Driving down the Ring Road can be monotonous at times, the desolate landscape sprouting the solitary cottage and the highway playing host to a tiny trickle of 4WDs. At other times it can be a feast for the senses, the roiling sea on one side and craters on the other. Glorious waterfalls cascade down volcanic rock to the road, underneath the arch of the perfect rainbow, making it an absolute necessity for a photo pit stop. Volcanoes too are dispersed liberally along the road. We drove past the still spitting Eyjafjallajokull that had made headlines for wreaking havoc to air travel. After a day’s drive we ended up in Skaftafellsjokull, a breathtakingly beautiful glacier. Unfortunately, dark clouds and rain obscured the perfect view but didn’t deter us from embarking on a short, but very wet hike.
Nearby lay the glacier lagoon, Jokulsarlon. We had to make a hurried stop as I squealed with delight at the sight of a veritable procession of icebergs making its way along the water. Despite the gloomy weather and the rain lashing against my face, I scampered down the banks to gaze in awe as the icebergs floated down to sea, passing under a bridge to do so. Chunks of ice, some as large as a hippo, clung to the black sand beaches. As I picked up smaller chunks of ice at abandon, just for the fun of it, I spotted a pair of eyes staring at me from the water. I ran to the water’s edge, and lo behold, it was a seal! The playful pup which kept getting swept away by the current decided to befriend me. Every time I ran to the edge of the water, it laboriously swam back to where I was, watched me with its big, puppy dog eyes and then dived.It was a game I firmly believed I would never tire of, till a large wave nearly drenched me.I never thought I’d be on a beach, dodging icebergs and scrambling to get get away from the frosty waves. The glaciers at Jokulsarlon are home to thousands of seals and they can be found swimming in the lagoon or napping under the bridge by the road.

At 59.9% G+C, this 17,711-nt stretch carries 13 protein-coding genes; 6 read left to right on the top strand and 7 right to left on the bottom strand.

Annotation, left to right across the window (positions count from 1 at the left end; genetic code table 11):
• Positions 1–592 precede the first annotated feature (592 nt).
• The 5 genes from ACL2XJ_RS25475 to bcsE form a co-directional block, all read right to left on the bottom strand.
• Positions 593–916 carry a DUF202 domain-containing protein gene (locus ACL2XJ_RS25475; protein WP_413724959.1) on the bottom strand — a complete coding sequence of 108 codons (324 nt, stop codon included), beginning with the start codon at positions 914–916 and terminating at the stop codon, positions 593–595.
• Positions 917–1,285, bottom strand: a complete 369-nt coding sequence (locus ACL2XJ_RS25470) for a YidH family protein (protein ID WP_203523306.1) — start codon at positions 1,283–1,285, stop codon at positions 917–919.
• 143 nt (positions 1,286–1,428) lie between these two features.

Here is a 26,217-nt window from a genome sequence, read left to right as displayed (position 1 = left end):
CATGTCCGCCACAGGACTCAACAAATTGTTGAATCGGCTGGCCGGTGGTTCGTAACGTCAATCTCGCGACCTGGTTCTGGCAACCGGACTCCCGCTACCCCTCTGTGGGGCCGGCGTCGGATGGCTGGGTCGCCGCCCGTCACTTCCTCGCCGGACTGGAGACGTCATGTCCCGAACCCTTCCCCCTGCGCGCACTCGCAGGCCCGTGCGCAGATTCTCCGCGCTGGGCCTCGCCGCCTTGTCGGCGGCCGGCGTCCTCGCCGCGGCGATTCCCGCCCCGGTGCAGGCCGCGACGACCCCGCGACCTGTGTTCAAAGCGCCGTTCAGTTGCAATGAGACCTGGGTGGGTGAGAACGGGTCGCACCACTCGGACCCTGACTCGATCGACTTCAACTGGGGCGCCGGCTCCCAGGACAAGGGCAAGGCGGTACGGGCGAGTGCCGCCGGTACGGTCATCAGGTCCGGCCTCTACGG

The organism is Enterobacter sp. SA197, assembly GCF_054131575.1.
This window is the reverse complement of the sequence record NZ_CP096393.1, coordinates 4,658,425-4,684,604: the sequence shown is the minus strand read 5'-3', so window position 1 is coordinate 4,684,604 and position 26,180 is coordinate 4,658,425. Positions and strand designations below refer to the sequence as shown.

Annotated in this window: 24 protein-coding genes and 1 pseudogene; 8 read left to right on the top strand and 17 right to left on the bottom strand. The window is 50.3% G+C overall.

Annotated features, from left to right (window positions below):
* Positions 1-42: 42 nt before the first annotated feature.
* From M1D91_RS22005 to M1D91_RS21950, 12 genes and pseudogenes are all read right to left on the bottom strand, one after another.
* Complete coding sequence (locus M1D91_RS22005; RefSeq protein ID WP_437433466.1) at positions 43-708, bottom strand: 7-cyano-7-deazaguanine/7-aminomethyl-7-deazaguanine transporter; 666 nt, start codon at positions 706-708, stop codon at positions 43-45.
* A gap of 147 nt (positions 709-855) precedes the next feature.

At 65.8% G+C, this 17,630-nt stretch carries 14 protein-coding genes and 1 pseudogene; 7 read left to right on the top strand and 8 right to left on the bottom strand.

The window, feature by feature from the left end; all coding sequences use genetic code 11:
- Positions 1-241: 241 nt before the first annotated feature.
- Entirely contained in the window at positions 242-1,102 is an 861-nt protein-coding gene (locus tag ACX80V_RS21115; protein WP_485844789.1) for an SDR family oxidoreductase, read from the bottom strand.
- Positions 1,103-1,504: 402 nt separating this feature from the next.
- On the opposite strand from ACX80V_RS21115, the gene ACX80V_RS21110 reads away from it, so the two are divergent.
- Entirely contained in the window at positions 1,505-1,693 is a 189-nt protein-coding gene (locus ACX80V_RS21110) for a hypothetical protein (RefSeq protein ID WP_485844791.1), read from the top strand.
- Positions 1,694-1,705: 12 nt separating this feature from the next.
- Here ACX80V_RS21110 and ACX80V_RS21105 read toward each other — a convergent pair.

Eastern Iceland, famed for its magnificent fjords, is sparsely inhabited. We stopped off at the tiny coastal town of Seydisfjordur and made our way to the local youth hostel. We weren’t exactly spoilt for choice as it was the only accommodation open for business for miles around. Imagine our surprise, as we were greeted by the South Indian receptionist, at the edge of the Arctic Circle! We happened to be the only visitors in town that night, but our arrival had successfully managed to boost the tiny town’s ethnic population by threefold.
A stone’s throw away from the Arctic Circle, lies the town of Husavik, a whale watching hub. We weren’t very lucky with the whales, but we did manage to spot a Puffin or two. However, our interaction with whales came in a slightly different form. We found ourselves in an old whaling port, on a cold wintry night, in a tin shed restaurant run by a wizened old man, who seemed to come right out of the pages of The Old Man & the Sea. After nearly two months in Greece & Turkey, we were missing kebabs and so we ordered shashlik. It just happened to be made out of whale meat. While this tasted exactly like beef, just with a slightly fishy smell, the Iceland’s infamous fermented shark, or Harkaal, tasted just like bleach. It’s no wonder that even the most adventurous steer clear of this.
We capped off our trip by a visit to the Blue Lagoon, the famous outdoor geothermal spa that’s heated to a toasty 38 degrees by the earth’s natural forces. We escaped frigid temperatures by soaking in the turquoise waters. Admiring the lava rocks surrounding the geothermal pools provided the perfect ending to an amazing ten days in the land of fire and ice.